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OVER THE WEEKEND, the NYT reported "More Than 13,000 May Face Deportation" -- all Arab and Muslim nonimmigrant men called in for Special Registration. I saw the program up close and personal and what struck me about it was that not one U.S. citizen or legal permanent resident was required to come in.

That is an important fact to remember. Only visitors registered. Just visitors. Does it really shock the conscience that in the days following the most deadly terrorist attack on U.S. soil that the government reacted in the way it did? Each and everyone of the 13,000 guests were nonimmigrants -- visitors present for a limited duration. Should not a host determine how long his guests remain in his living room? Since when do guests dictate the terms of their stay to the host?

That said, I thought I'd have a little fun with the NYT article by posting links to what others, left and right, have to say on the subject. Jeralyn Merrit of TalkLeft says:

The deportations are a striking example of how the Bush administration increasingly uses the war on terror as as a weapon against the nation's immigrants.

On the other end, Rush Limbaugh has this to say:
I guess this [deportation of Arab-Muslim men] is going to make the much-ballyhooed "Arab Street" mad at us. Because, you know, they love us now, and if we make them angry they may someday express that anger by flying jets into the Twin Towers.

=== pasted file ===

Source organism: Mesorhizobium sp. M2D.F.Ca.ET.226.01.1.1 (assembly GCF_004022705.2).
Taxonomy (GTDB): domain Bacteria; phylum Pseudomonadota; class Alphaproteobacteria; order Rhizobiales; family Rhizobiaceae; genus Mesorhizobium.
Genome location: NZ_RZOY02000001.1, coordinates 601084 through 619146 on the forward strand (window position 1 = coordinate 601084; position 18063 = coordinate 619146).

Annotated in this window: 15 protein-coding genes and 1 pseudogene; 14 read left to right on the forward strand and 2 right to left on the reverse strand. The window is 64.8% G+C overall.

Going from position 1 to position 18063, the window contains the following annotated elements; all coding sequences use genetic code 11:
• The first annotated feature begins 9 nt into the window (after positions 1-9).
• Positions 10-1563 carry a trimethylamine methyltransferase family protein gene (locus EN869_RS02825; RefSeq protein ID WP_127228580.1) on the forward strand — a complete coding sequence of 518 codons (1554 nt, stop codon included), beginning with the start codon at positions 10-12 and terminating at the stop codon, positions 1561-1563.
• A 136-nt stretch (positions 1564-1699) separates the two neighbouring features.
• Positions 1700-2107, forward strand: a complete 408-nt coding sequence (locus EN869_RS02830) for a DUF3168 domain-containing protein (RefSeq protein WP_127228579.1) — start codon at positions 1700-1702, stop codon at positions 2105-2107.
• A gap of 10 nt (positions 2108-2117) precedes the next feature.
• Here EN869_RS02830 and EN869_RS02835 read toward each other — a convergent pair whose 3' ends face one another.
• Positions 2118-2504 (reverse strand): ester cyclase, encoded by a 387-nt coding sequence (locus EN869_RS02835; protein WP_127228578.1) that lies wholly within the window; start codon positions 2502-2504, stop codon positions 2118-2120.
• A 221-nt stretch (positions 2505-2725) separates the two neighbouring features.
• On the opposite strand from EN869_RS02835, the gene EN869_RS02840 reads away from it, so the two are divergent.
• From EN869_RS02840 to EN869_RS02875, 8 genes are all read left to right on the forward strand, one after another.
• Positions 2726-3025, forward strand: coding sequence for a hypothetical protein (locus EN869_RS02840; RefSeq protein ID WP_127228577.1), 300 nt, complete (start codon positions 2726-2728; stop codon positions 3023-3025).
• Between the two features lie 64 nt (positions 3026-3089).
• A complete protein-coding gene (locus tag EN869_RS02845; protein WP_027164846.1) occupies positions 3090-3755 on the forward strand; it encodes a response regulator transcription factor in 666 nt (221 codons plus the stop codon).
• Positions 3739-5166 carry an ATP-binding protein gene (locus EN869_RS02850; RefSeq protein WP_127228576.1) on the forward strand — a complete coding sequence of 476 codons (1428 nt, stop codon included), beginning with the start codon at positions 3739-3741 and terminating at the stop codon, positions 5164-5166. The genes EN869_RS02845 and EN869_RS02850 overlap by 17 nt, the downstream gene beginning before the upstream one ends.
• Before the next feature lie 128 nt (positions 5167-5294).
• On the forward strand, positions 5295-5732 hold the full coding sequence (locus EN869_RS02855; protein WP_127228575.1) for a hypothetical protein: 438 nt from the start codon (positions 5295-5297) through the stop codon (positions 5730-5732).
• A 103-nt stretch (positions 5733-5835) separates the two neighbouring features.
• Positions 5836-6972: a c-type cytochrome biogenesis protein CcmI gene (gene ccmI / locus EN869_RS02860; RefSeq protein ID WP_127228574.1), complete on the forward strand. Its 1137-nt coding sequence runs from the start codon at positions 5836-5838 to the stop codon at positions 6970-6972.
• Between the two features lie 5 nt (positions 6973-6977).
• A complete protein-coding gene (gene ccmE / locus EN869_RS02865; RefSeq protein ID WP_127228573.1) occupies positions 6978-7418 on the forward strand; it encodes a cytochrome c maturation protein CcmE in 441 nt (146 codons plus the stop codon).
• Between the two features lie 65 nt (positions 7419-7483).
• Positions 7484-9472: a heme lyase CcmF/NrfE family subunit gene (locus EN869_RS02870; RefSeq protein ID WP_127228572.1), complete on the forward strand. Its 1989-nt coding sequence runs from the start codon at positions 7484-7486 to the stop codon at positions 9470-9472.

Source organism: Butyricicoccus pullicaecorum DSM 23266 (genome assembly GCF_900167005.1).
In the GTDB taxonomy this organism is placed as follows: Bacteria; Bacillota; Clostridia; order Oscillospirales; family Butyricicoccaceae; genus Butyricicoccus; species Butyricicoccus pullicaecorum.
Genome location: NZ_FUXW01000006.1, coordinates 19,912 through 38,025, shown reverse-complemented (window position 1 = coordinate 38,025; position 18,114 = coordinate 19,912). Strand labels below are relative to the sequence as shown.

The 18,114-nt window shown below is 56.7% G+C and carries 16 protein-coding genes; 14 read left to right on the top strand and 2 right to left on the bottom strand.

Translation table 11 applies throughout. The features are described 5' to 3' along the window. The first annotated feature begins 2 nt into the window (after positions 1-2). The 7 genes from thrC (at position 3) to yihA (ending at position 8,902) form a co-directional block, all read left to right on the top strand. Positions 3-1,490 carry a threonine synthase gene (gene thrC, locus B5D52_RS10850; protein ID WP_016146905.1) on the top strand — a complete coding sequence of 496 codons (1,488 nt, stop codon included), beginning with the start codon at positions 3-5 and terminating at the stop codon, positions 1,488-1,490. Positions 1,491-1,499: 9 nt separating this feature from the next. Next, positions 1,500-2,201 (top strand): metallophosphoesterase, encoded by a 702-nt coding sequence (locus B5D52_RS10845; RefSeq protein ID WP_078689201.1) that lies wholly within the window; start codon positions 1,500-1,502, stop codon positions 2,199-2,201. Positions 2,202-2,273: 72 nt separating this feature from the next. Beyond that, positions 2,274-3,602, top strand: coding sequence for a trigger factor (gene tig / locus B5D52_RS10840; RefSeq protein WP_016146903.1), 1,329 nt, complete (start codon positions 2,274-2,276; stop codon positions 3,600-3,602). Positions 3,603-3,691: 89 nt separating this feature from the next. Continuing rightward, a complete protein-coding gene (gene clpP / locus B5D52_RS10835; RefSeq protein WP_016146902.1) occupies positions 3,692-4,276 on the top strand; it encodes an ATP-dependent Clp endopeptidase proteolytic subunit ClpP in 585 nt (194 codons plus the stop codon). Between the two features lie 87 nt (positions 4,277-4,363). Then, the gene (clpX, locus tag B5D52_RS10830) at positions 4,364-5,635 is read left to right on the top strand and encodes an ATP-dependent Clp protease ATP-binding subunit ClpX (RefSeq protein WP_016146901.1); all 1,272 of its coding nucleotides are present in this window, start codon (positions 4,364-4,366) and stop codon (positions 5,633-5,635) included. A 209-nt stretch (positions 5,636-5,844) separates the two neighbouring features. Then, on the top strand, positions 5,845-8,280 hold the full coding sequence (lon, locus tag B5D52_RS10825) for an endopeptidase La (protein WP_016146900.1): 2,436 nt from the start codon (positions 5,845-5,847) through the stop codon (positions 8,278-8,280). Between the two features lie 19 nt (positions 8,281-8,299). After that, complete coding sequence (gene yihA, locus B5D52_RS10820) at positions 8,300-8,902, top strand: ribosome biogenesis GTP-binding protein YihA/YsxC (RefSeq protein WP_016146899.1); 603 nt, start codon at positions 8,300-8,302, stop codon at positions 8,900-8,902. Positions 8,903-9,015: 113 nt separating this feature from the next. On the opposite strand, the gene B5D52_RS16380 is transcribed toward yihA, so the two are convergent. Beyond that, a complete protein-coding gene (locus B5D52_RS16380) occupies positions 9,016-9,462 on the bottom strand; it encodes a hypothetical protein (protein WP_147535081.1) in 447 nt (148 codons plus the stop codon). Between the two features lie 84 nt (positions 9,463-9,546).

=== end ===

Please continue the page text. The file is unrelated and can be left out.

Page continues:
And finally, Tacitus has the last word:
. . . there are a few caveats here. The first is that some of the immigrants are illegal because of governmental inefficiency rather than by their own fault. Difficult though it may be to weed out such cases, it's entirely just that it be done. The second is that there is a measure of long-term self-defeating insincerity at play: since the immigrants registered voluntarily and are being repaid thus, INS/BCIS's one shot at building trust has been expended. It doesn't strike me as a wholly honorable tactic, but now that it's done, it's unreasonable to expect the government to not act on the information.

As InstaPundit might say, read them all.

posted by Randy at 10:18 PM


INTERVIEW WITH DORIS MEISSNER: Newsweek's Malcolm Beith interviewed former INS Commissioner Doris Meissner to seek her comments concerning the recently released DOJ Inspector General review of September 11 detainees, accessed here (short press release HTML) and here (full report pdf).

Interesting read. I've been told that it was under her watch when applicants seeking benefits from the legacy INS where referred to as "customers."

posted by Randy at 7:09 PM


PHOENIX SKY HARBOR AIRPORT HUB FOR SMUGGLED ALIENS: The Arizona Republic reported smugglers have cased out Sky Harbor International Airport, pegging it as "the nation's most popular transportation hub for smuggling undocumented immigrants throughout the United States."

posted by Randy at 6:37 PM


_______________
Comments appearing on The Manifest Border belong exclusively to me. They neither represent specific legal advice nor do they reflect the position of my federal agency employer. I try to provide quality immigration information, but I make no claims, promises or guarantees about the accuracy, completeness, or adequacy of the information contained in or linked to from The Manifest Border.
Disclaimer courtesy of Denise Howell.